The United States Department of Justice (DoJ) announced Wednesday its effort to “map and further disrupt” a botnet tied to North Korea that has infected numerous Microsoft Windows computers across the globe over the last decade.Dubbed Joanap, the botnet is believed to be part of “Hidden Cobra”—an Advanced Persistent Threat (APT) actors’ group often known as Lazarus Group and Guardians of Peace and backed by the North Korean government.Hidden Cobra is the same hacking group that has been allegedly associated with the WannaCry ransomware menace in 2016, the SWIFT Banking attack in 2016, as well as Sony Motion Pictures hack in 2014.
Dates back to 2009, Joanap is a remote access tool (RAT) that lands on a victim’s system with the help an SMB worm called Brambul, which crawls from one computer to another by brute-forcing Windows Server Message Block (SMB) file-sharing services using a list of common passwords.Once there, Brambul downloads Joanap on the infected Windows computers, effectively opening a backdoor for its masterminds and giving them remote control of the network of infected Windows computers.If You Want to Beat Them, Then First Join Them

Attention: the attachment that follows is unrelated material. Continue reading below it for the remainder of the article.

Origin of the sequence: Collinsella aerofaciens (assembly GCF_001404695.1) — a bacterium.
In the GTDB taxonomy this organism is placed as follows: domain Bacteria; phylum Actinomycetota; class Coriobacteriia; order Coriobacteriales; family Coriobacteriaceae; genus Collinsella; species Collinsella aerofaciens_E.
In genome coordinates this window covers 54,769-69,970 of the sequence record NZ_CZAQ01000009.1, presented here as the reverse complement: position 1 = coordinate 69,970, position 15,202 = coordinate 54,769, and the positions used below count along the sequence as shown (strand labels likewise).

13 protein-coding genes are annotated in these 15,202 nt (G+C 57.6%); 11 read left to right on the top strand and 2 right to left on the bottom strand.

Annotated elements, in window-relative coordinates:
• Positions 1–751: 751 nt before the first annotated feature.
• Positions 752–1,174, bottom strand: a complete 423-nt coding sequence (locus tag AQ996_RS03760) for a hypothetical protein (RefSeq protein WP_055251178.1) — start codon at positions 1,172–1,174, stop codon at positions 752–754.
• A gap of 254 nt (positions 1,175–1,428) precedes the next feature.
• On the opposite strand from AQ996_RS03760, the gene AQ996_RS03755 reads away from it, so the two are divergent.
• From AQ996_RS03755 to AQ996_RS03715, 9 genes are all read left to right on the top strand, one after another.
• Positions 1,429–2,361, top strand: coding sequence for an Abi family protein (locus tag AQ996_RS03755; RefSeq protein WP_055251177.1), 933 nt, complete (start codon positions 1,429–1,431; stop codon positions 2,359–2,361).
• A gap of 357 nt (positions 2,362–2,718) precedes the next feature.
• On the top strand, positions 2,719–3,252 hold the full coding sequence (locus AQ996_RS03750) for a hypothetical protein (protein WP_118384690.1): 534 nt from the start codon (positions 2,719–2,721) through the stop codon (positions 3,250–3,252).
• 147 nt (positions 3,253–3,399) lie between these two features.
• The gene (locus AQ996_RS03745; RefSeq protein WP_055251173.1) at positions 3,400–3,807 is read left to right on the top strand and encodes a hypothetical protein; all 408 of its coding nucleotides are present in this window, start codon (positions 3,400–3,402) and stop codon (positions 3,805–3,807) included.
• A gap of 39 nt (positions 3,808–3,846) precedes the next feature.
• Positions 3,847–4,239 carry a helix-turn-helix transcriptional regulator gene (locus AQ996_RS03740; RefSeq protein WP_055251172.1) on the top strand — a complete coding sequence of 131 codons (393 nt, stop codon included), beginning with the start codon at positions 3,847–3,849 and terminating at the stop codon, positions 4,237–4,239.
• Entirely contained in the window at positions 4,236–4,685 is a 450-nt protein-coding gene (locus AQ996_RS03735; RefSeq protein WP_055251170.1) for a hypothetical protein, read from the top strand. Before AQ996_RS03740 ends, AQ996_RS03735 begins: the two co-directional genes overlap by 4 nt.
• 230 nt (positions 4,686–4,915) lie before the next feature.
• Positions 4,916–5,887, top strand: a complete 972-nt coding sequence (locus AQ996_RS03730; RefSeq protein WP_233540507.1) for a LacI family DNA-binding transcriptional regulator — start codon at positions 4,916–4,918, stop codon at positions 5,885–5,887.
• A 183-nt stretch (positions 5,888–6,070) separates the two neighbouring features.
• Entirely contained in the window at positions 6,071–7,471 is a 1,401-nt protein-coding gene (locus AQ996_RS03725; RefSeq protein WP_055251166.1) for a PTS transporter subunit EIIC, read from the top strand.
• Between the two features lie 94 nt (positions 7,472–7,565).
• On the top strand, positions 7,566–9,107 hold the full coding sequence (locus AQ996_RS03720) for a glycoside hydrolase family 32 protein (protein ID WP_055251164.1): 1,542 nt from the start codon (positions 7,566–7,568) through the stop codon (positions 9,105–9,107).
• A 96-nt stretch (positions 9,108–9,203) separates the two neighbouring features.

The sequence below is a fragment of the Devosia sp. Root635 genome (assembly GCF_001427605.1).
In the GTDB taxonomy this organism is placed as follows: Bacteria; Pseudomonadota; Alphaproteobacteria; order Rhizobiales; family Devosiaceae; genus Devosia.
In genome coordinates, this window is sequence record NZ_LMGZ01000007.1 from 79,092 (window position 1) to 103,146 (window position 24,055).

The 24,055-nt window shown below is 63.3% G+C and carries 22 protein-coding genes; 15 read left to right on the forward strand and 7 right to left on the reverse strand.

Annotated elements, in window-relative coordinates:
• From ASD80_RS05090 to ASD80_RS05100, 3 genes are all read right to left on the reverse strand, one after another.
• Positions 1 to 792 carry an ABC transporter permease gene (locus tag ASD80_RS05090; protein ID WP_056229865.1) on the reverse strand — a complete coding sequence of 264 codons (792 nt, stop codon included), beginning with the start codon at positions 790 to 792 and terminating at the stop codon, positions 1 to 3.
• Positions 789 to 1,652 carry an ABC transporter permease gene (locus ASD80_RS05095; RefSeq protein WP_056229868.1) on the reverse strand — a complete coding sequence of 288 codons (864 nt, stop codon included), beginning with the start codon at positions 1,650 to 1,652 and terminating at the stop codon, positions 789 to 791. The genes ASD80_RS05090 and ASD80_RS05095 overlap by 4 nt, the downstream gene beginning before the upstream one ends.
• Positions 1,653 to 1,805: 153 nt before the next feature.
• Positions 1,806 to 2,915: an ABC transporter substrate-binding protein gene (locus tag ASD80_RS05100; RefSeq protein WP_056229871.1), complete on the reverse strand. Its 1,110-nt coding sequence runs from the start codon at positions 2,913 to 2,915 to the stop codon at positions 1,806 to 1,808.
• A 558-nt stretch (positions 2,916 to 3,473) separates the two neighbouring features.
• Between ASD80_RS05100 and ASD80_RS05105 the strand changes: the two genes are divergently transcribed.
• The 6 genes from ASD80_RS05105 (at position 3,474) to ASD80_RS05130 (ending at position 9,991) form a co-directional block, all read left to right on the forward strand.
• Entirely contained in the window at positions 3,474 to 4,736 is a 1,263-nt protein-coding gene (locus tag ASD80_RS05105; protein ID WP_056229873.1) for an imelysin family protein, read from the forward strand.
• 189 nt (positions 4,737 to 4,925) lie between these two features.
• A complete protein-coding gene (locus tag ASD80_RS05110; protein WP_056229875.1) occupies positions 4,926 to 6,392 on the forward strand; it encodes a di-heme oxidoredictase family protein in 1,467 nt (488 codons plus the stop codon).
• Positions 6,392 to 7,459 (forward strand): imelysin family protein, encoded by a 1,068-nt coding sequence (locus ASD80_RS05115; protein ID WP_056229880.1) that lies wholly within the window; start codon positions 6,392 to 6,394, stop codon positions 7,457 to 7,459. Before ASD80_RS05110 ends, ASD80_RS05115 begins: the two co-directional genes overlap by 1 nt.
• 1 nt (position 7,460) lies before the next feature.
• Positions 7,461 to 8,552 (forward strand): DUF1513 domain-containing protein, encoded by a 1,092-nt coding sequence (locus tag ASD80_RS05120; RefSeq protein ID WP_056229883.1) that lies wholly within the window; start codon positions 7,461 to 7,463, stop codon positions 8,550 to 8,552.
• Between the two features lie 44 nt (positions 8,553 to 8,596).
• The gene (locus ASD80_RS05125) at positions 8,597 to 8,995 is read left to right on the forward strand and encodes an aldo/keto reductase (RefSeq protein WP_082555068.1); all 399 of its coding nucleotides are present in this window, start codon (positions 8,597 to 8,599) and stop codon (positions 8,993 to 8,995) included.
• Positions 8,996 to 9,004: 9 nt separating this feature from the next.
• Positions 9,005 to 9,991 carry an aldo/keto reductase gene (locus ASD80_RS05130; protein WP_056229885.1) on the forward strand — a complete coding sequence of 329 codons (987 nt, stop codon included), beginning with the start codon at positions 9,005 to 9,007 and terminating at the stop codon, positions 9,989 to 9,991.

Interestingly, the computers infected by Joanap botnet don’t take commands from a centralized command-and-control server; instead it relies on peer-to-peer (P2P) communications infrastructure, making every infected computer a part of its command and control system.Even though Joanap is currently being detected by many malware protection systems, including Windows Defender, the malware’s peer-to-peer (P2P) communications infrastructure still leaves large numbers of infected computers connected to the Internet.So to identify infected hosts and take down the botnet, the FBI and the Air Force Office of Special Investigations (AFOSI) obtained legal search warrants that allowed the agencies to join the botnet by creating and running “intentionally infected” computers mimicking its peers …

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